In October, Business School Netherlands (BSN) once again held the Masterclass in Food Security for International Action Learning MBA students with this Major. Prof. Vijayender Nalla investigated with the students the current food ecosystem and the challenges it’s facing due to the changing supply and demand dynamics.

vijayender-nallaIn order to provide a more comprehensive view of this Masterclass, we addressed a number of questions to Prof. Vijayender Nalla and here is what he had to say:

Q: Could you give us a general introduction on the agribusiness and food industry and why the Netherlands is in a leading position?

A: The entire food value chain comprises of Agri-input industry (seeds, fertilizers, etc.), agriculture producers & processors, food processors and food retail. With a value of $5 trillion, it employs more than 50% of the total workforce. Netherlands food logistics and supply chain management leadership with deep trading roots have made it the 2nd largest food exporter after the United states. Food & Agribusinesses operating out of Netherlands has a lot to contribute to the global food security and sustainability.

Q: How long have you worked in the field of Food & Agribusiness? What subjects are you specialised in?

A: I have been working in the Food & Agribusiness value chains for more than 10 years now with another 10 years of prior experience in general supply chain management. Competitive Food value chain design and Business model design for food chains are my favourite themes within this space.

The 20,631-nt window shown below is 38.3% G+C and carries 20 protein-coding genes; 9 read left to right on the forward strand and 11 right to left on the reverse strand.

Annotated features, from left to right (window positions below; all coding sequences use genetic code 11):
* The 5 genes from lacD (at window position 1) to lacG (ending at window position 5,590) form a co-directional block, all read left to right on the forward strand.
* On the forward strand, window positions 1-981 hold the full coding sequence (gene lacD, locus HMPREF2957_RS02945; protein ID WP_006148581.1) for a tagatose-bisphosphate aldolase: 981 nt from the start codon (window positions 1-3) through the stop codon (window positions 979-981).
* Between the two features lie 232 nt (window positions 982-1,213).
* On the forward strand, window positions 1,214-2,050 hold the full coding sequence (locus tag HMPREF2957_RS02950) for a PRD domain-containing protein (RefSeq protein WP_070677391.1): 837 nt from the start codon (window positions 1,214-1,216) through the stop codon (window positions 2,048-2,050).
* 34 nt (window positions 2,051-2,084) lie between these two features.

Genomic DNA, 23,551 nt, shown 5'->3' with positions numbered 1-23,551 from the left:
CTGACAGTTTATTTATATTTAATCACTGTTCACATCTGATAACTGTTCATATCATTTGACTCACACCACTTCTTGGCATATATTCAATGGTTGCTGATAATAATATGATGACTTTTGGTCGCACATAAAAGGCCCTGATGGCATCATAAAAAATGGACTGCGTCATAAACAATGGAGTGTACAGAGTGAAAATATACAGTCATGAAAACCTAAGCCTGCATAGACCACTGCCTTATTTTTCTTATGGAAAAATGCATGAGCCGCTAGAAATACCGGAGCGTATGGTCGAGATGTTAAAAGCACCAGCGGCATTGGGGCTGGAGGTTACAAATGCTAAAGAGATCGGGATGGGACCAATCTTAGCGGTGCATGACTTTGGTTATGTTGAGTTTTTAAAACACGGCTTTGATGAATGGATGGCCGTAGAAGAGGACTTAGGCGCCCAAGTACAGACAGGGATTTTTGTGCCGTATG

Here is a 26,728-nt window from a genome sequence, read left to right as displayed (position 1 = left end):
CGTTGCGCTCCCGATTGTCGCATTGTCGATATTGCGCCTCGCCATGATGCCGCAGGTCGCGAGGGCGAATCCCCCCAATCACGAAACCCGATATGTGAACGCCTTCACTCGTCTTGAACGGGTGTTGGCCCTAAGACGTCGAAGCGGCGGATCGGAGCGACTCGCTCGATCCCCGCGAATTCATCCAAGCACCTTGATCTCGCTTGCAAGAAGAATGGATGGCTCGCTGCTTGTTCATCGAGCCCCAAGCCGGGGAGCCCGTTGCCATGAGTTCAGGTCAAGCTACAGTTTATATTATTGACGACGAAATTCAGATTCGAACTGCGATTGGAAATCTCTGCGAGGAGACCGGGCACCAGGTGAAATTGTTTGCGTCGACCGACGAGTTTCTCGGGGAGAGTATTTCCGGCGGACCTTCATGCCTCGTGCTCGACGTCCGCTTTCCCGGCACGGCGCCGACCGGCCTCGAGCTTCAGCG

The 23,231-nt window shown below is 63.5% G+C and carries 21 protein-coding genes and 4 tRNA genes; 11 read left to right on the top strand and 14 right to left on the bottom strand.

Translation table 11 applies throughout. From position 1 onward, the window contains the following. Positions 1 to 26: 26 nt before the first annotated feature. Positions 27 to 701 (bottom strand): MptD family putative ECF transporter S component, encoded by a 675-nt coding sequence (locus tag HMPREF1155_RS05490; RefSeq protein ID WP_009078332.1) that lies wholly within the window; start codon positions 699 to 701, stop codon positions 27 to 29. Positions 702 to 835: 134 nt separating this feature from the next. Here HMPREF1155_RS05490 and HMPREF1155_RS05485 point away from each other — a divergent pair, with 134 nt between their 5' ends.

Q: How long have you been teaching Food & Agribusiness management courses? What is the most important message you want to pass on to those who work in the industry?

A: I have been training and coaching professionals (from entry to the senior management level) within the sector for more than 10 years now. Food security and Sustainability is achievable in a profitable way if each organisation is preparing their talent to become value creators. Learning and development has to be on the strategic agenda of each food business.

Q: From a global perspective, what are the biggest challenges for humanity, regarding food security?

A: 1. All-natural resources (land, water, soil etc.) we now take for granted and super critical for food security are going to become very scarce and precious resources. Water in particular, from my point of view, is going to be the biggest threat for food security.
2. Food waste management is another critical environmental and food security challenge but at the same time a very good business opportunity if leveraged/channelized appropriately.
3. Well prepared talent with a value creation mindset is a scare resource in this sector. This is a big challenge for now but, when approached well, could become an interesting business opportunity.

Q: BSN students are coming from different continents. Have you learnt anything interesting from students and their stories on Food Security?

A: Absolutely. The BSN food security students have good minds and they come with a lot of passion to learn ways to create a change within the context in which they live and operate. Food is as much a local theme as it is a global one and there are lot of elements that one can learn by listening to and understanding their local context. Interacting and sharing my domain expertise with the BSN group is an experience I look forward to always.

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